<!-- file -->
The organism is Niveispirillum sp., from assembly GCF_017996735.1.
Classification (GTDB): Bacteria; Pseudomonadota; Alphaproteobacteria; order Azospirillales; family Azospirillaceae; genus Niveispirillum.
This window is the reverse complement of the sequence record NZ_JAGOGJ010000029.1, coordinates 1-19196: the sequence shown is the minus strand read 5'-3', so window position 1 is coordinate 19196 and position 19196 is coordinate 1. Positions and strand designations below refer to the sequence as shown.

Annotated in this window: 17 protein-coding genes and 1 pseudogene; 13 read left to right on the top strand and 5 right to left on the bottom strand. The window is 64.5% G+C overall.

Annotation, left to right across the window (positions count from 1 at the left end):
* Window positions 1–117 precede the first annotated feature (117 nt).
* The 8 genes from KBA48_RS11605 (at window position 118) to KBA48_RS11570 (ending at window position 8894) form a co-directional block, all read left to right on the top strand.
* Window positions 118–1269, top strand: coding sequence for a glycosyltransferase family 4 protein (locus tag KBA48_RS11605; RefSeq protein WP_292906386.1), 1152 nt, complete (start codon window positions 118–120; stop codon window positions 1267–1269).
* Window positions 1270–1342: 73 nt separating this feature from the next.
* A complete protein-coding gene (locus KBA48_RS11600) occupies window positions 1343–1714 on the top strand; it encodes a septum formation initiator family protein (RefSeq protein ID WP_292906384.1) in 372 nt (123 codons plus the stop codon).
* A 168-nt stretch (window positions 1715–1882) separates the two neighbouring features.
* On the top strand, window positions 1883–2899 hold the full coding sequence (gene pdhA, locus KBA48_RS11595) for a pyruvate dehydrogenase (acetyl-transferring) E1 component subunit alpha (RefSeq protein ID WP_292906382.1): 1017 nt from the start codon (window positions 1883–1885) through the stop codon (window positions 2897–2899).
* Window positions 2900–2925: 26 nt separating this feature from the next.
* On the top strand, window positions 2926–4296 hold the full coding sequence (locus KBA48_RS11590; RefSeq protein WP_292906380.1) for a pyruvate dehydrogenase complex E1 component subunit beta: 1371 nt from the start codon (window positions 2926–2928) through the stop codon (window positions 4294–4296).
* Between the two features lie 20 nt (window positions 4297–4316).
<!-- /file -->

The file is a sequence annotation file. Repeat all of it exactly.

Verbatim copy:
The organism is Niveispirillum sp., from assembly GCF_017996735.1.
Classification (GTDB): Bacteria; Pseudomonadota; Alphaproteobacteria; order Azospirillales; family Azospirillaceae; genus Niveispirillum.
This window is the reverse complement of the sequence record NZ_JAGOGJ010000029.1, coordinates 1-19196: the sequence shown is the minus strand read 5'-3', so window position 1 is coordinate 19196 and position 19196 is coordinate 1. Positions and strand designations below refer to the sequence as shown.

Annotated in this window: 17 protein-coding genes and 1 pseudogene; 13 read left to right on the top strand and 5 right to left on the bottom strand. The window is 64.5% G+C overall.

Annotation, left to right across the window (positions count from 1 at the left end):
* Window positions 1–117 precede the first annotated feature (117 nt).
* The 8 genes from KBA48_RS11605 (at window position 118) to KBA48_RS11570 (ending at window position 8894) form a co-directional block, all read left to right on the top strand.
* Window positions 118–1269, top strand: coding sequence for a glycosyltransferase family 4 protein (locus tag KBA48_RS11605; RefSeq protein WP_292906386.1), 1152 nt, complete (start codon window positions 118–120; stop codon window positions 1267–1269).
* Window positions 1270–1342: 73 nt separating this feature from the next.
* A complete protein-coding gene (locus KBA48_RS11600) occupies window positions 1343–1714 on the top strand; it encodes a septum formation initiator family protein (RefSeq protein ID WP_292906384.1) in 372 nt (123 codons plus the stop codon).
* A 168-nt stretch (window positions 1715–1882) separates the two neighbouring features.
* On the top strand, window positions 1883–2899 hold the full coding sequence (gene pdhA, locus KBA48_RS11595) for a pyruvate dehydrogenase (acetyl-transferring) E1 component subunit alpha (RefSeq protein ID WP_292906382.1): 1017 nt from the start codon (window positions 1883–1885) through the stop codon (window positions 2897–2899).
* Window positions 2900–2925: 26 nt separating this feature from the next.
* On the top strand, window positions 2926–4296 hold the full coding sequence (locus KBA48_RS11590; RefSeq protein WP_292906380.1) for a pyruvate dehydrogenase complex E1 component subunit beta: 1371 nt from the start codon (window positions 2926–2928) through the stop codon (window positions 4294–4296).
* Between the two features lie 20 nt (window positions 4297–4316).